3D Animation Workshop: Lesson 70: MAX NURBS--Finishing the Piston | 2 | WebReference

3D Animation Workshop: Lesson 70: MAX NURBS--Finishing the Piston | 2

Lesson 70 - MAX NURBS--Finishing the Piston - Part 3

It was now time for texturing and rendering. Since rendering NURBS necessarily involves tessellating the free-form curved surfaces into polygonal meshes, we experimented with the surface approximation tools that I covered back in Lesson 66. In the end we went with the default medium setting, which uses both curvature and spatial approximation methods.

The image above is a wireframe render that reveals the tessellation, and it's worth a serious look. Note the small triangles that ring the purple hub, connecting it seamlessly to the flat surface. The tessellation is well balanced— just dense enough to follow the curvature of the surfaces. The only trouble spots are on the green "platforms." The lofts from which these were created involved curves that turned sharply, generating dense and twisting regions of surface CVs. The results rendered well enough to ignore, but the problem could have been corrected by deleting the surfaces and lofting each one in two or three separate units.

The main texture was developed from a photograph that Dino made of an actual piston. Like most such textures, it required a lot of tweaking in Photoshop to create a workable result. The following image was applied to the rounded outside surface of the NURBS model using the implicit uv coordinates of the surface itself.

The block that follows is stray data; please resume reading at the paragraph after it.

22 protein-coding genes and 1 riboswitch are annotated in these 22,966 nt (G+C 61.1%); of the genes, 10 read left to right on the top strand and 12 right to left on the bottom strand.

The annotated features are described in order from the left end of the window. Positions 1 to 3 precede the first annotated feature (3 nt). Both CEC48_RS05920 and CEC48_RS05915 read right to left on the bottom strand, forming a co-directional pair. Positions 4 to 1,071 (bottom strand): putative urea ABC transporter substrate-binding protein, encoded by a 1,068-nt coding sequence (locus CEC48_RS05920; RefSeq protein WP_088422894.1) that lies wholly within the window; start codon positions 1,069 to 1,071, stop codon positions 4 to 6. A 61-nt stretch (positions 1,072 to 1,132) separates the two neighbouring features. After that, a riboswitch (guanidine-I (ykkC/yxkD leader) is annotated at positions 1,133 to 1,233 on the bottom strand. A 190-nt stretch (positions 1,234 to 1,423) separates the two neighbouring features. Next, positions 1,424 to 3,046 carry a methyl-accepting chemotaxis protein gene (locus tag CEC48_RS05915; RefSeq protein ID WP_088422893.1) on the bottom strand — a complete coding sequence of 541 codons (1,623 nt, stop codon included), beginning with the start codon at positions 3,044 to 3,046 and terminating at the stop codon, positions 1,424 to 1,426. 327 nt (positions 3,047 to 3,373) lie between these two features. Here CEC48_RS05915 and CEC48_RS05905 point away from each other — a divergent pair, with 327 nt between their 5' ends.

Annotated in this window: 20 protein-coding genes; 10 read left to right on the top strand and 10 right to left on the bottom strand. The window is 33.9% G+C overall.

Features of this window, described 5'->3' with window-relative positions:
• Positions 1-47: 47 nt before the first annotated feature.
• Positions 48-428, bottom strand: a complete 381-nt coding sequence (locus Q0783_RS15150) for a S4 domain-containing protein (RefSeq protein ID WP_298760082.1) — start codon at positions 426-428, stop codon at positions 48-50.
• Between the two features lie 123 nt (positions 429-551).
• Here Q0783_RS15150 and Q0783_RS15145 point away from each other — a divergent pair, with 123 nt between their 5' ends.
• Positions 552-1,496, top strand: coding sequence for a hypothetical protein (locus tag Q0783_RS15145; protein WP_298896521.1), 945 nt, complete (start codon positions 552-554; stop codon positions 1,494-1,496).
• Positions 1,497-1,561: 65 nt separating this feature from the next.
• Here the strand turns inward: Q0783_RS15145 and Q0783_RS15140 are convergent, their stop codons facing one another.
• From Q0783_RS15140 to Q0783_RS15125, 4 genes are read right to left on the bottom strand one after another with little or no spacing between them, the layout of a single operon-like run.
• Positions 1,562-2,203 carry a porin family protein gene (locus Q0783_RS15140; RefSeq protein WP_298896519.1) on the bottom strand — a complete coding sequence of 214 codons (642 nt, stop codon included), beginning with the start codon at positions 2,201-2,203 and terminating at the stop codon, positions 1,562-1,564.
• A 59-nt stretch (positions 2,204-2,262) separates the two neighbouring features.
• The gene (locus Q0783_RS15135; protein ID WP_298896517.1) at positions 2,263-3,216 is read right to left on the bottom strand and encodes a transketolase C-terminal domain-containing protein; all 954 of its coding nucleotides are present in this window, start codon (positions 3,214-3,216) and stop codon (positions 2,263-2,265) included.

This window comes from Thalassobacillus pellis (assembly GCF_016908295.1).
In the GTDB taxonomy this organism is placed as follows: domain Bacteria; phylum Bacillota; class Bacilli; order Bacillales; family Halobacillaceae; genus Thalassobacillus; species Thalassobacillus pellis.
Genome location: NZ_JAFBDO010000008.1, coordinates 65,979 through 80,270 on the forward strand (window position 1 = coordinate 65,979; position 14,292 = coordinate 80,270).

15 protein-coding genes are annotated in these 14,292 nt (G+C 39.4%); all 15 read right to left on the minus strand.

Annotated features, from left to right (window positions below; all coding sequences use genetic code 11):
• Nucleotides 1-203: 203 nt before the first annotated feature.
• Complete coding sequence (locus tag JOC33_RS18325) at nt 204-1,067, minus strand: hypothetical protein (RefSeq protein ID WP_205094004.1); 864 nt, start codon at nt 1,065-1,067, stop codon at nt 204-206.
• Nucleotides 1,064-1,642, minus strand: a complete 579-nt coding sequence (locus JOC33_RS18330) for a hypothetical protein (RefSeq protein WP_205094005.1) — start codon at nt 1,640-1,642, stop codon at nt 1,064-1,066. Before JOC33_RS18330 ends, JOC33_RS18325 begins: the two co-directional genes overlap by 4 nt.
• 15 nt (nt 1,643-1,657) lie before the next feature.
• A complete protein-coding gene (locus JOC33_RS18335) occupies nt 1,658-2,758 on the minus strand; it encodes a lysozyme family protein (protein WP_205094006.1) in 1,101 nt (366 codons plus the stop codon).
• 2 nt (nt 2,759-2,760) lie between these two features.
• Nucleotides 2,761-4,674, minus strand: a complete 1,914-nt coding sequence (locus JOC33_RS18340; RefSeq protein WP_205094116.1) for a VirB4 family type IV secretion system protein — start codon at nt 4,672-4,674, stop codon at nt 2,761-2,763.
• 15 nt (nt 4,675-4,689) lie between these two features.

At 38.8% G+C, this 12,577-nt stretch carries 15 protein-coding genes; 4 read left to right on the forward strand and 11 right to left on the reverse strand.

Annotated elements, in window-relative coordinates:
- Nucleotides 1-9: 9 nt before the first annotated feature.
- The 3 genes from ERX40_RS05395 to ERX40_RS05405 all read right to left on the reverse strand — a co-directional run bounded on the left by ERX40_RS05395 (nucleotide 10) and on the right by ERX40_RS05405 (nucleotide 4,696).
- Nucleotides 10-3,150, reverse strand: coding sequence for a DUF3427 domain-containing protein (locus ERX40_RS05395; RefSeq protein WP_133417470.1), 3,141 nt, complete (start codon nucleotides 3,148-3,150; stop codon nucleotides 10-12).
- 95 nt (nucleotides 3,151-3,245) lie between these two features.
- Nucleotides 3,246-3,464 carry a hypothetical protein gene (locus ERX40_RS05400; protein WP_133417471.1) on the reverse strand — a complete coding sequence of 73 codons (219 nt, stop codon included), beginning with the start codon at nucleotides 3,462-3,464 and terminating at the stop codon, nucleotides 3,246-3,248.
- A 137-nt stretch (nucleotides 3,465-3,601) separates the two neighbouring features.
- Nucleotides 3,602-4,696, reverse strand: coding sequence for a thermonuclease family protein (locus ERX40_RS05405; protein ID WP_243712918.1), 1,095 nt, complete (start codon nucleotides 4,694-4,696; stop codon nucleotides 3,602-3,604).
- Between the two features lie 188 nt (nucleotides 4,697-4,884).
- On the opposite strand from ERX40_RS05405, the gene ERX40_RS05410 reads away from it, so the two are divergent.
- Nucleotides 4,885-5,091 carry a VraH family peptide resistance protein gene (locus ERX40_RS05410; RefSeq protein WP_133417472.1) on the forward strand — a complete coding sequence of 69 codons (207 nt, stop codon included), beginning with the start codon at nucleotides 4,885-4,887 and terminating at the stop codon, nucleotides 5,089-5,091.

A dark, but rusty, texture was also developed from a photograph and was applied to the rest of the remaining outside surfaces using their implicit mapping coordinates. This ensured that the texture would follow any curved surfaces smoothly. To get a metallic look for the top and bottom edge surfaces, we used a texture map created in Photoshop with fine dark "scratch lines" against a white surface. This map was used both for the diffuse color and to map specular intensity. This is a standard technique to create a brushed metal look We found, however, that the scratches looked funny if they followed the inherent surface curvature, so we used a vertical planar projection. NURBS provide tremendous freedom in texture mapping.

Take a look at the final textured version.

The inside surface was mapped with a procedural texture to give it some pleasing color variation. Observant viewers will note that we added notches to the outer hubs, using trim curves. All in all, Dino and I felt that MAX NURBS, as implemented in the new MAX 3, are powerful and workable—even exciting. But the number of hours required to develop even a basic level of mastery is considerable. If you're ready to devote well over a hundred serious hours to get started with this toolset, you'll be on your way.

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Created: July 3, 1999
Revised: July 3, 1999

URL: http://webreference.com/3d/lesson70/part3.html